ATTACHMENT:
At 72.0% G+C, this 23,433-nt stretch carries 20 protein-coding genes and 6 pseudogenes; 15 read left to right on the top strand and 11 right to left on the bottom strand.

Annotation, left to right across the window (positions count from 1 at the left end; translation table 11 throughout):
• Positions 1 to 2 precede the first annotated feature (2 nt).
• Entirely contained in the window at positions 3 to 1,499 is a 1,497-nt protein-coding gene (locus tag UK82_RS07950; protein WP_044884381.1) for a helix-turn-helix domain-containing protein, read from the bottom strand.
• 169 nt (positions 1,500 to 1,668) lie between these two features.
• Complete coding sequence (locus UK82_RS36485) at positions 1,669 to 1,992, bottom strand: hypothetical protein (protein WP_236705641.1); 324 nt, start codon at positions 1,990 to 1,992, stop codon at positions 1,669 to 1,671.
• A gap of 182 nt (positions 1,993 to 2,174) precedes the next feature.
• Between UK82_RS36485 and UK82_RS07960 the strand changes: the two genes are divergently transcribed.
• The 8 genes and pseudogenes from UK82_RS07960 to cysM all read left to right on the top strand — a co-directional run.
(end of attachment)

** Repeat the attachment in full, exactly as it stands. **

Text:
At 72.0% G+C, this 23,433-nt stretch carries 20 protein-coding genes and 6 pseudogenes; 15 read left to right on the top strand and 11 right to left on the bottom strand.

Annotation, left to right across the window (positions count from 1 at the left end; translation table 11 throughout):
• Positions 1 to 2 precede the first annotated feature (2 nt).
• Entirely contained in the window at positions 3 to 1,499 is a 1,497-nt protein-coding gene (locus tag UK82_RS07950; protein WP_044884381.1) for a helix-turn-helix domain-containing protein, read from the bottom strand.
• 169 nt (positions 1,500 to 1,668) lie between these two features.
• Complete coding sequence (locus UK82_RS36485) at positions 1,669 to 1,992, bottom strand: hypothetical protein (protein WP_236705641.1); 324 nt, start codon at positions 1,990 to 1,992, stop codon at positions 1,669 to 1,671.
• A gap of 182 nt (positions 1,993 to 2,174) precedes the next feature.
• Between UK82_RS36485 and UK82_RS07960 the strand changes: the two genes are divergently transcribed.
• The 8 genes and pseudogenes from UK82_RS07960 to cysM all read left to right on the top strand — a co-directional run.